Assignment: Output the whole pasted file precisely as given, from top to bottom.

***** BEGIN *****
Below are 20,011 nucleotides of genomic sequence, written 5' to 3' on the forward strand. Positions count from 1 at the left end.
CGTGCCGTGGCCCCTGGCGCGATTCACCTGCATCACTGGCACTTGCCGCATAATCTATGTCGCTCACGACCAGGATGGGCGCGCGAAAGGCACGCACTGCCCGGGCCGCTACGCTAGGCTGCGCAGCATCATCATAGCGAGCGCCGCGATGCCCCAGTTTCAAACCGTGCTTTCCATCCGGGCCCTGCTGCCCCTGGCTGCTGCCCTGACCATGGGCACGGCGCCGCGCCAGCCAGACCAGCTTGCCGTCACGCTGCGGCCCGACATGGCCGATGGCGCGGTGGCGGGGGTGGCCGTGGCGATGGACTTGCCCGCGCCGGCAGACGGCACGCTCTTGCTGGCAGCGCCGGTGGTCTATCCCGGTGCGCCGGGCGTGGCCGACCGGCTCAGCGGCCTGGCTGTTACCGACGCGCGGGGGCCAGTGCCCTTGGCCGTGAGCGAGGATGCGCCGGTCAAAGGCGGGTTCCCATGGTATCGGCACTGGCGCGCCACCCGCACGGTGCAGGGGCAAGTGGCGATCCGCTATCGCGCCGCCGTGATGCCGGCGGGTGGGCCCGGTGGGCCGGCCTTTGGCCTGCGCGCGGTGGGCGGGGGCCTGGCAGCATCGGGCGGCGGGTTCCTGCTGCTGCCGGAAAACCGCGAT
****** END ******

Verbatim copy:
Below are 20,011 nucleotides of genomic sequence, written 5' to 3' on the forward strand. Positions count from 1 at the left end.
CGTGCCGTGGCCCCTGGCGCGATTCACCTGCATCACTGGCACTTGCCGCATAATCTATGTCGCTCACGACCAGGATGGGCGCGCGAAAGGCACGCACTGCCCGGGCCGCTACGCTAGGCTGCGCAGCATCATCATAGCGAGCGCCGCGATGCCCCAGTTTCAAACCGTGCTTTCCATCCGGGCCCTGCTGCCCCTGGCTGCTGCCCTGACCATGGGCACGGCGCCGCGCCAGCCAGACCAGCTTGCCGTCACGCTGCGGCCCGACATGGCCGATGGCGCGGTGGCGGGGGTGGCCGTGGCGATGGACTTGCCCGCGCCGGCAGACGGCACGCTCTTGCTGGCAGCGCCGGTGGTCTATCCCGGTGCGCCGGGCGTGGCCGACCGGCTCAGCGGCCTGGCTGTTACCGACGCGCGGGGGCCAGTGCCCTTGGCCGTGAGCGAGGATGCGCCGGTCAAAGGCGGGTTCCCATGGTATCGGCACTGGCGCGCCACCCGCACGGTGCAGGGGCAAGTGGCGATCCGCTATCGCGCCGCCGTGATGCCGGCGGGTGGGCCCGGTGGGCCGGCCTTTGGCCTGCGCGCGGTGGGCGGGGGCCTGGCAGCATCGGGCGGCGGGTTCCTGCTGCTGCCGGAAAACCGCGAT